Zambian opposition political parties have a lot to learn from the painful lessons offered by the faltering revolutions in the Arab world, where the very promising Arab spring has wilted into political stagnation because there was no common purpose.
Factions and disparate civil groups came together to ouster despotic regimes without first charting a course in which their common purpose would be served.
As a result, when the despot fell, the schisms peppered over by a common zeal and fervor ruptured, giving rise to new conflicts from which most of the “new” nations have failed to recover.
Tunisia considered to be the cradle of the Arab Spring, has suffered enduring major economic reversals and it is unlikely that these will assuage in the near future.
In Libya, the worst nightmare by Colonel Muamar Ghadaffi who prophesized the break up of the country into tribal fiefdoms has come to pass. Fault line based on religious, tribal and sectarian interests undermine any effort at creating a centralized functioning Government.
In Egypt the military option was the last resort to stave off the ascendancy of a conservative theocracy that threatened to roll back the liberal gains made by years of struggle resulting in the removal of President Hosni Mubarak after a restive period that witnessed civil uprising, revolt and bloodshed.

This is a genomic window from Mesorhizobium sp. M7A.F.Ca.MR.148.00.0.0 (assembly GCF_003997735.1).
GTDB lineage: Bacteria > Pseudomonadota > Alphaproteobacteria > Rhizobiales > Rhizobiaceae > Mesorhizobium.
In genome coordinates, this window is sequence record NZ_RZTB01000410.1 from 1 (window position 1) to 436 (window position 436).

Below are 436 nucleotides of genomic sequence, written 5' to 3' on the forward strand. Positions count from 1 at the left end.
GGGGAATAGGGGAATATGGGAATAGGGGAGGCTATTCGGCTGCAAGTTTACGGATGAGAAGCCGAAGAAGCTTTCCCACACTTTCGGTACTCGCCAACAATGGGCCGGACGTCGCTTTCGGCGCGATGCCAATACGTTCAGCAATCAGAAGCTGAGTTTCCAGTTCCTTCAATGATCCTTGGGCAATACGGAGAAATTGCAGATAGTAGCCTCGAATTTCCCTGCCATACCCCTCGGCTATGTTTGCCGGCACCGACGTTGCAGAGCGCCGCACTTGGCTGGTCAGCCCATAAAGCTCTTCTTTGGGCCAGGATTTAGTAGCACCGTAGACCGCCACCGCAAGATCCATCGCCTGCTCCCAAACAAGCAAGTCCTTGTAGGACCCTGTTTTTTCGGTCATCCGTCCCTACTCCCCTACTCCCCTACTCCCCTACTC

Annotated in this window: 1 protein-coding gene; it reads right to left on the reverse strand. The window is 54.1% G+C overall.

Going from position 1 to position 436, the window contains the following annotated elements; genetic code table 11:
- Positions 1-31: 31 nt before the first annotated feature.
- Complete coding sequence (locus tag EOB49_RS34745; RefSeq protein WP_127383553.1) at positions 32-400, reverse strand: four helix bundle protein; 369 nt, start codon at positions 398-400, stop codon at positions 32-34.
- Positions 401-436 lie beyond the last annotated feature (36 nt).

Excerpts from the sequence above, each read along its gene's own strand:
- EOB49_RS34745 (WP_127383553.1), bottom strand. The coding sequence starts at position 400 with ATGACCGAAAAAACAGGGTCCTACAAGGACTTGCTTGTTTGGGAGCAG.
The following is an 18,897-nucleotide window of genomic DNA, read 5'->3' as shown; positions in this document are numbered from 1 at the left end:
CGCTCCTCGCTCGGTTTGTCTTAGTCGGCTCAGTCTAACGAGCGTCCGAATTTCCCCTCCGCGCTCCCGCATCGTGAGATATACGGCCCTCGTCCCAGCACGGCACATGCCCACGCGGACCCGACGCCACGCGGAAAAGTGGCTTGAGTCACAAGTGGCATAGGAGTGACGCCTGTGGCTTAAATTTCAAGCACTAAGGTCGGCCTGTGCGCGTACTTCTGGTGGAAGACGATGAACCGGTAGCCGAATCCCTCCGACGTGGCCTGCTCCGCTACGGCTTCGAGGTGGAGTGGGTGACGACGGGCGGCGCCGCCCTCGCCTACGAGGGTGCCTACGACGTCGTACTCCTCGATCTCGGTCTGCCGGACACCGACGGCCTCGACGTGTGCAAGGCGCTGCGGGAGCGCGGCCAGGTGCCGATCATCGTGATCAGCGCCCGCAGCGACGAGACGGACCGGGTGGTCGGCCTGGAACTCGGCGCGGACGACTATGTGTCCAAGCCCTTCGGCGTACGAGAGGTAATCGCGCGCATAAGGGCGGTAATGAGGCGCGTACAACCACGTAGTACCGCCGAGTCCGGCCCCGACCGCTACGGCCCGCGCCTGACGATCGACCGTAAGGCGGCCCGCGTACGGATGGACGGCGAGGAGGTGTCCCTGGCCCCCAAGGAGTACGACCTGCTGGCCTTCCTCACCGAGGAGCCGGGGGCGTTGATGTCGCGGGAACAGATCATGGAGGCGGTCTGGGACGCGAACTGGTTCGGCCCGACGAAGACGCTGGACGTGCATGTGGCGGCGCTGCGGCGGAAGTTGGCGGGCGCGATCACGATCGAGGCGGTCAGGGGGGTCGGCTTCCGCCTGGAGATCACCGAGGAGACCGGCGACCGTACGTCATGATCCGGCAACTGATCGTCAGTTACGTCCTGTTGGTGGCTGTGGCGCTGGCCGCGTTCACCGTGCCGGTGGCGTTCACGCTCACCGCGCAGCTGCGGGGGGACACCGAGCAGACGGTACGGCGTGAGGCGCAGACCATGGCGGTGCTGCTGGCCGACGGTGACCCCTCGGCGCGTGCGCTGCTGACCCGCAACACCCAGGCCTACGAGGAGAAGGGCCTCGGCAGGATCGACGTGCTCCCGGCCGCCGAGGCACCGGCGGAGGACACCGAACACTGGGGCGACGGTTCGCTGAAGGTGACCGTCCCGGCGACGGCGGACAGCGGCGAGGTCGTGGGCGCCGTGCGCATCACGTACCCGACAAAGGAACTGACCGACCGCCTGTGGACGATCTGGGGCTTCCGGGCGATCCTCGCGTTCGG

These sacrifices should have paved way for a more democratic, economically resilient and socially equitable society which embraced the values of liberalism.
Sadly this has not been the case. Egypt and Tunisia have witnessed the virtual destruction of the tourism industry which accounted for a large percentage of the country’s employment and therefore national wealth creation.
The lesson to be learnt is that political activism must be supported with a clear, discernible and calculated intention to bring about social, economic and political change.
The challenges facing the opposition are clear- among them being the enactment of a new constitution, which must form the basis for common action to create a level playing field, for all actors.
We have a very serious concern that fractious political interests pronouncement are receiving mileage in reactionary media to drive deep and irreconcilable differences within the opposition that will preclude any effort at common action.
It is our hope that the opposition and civil society will transcend their differences to forge a unity of purpose beyond the differences that have developed during the current by elections campaigns.
It must be realized that common action at this very critical time of our political life is much more important than ephemeral gains at the ballot box.
It has been said that if opportunity does not knock build a door and indeed success is where preparation and opportunity meet.
Time is now for the opposition to rise to the occasion or forever rue their missed opportunity.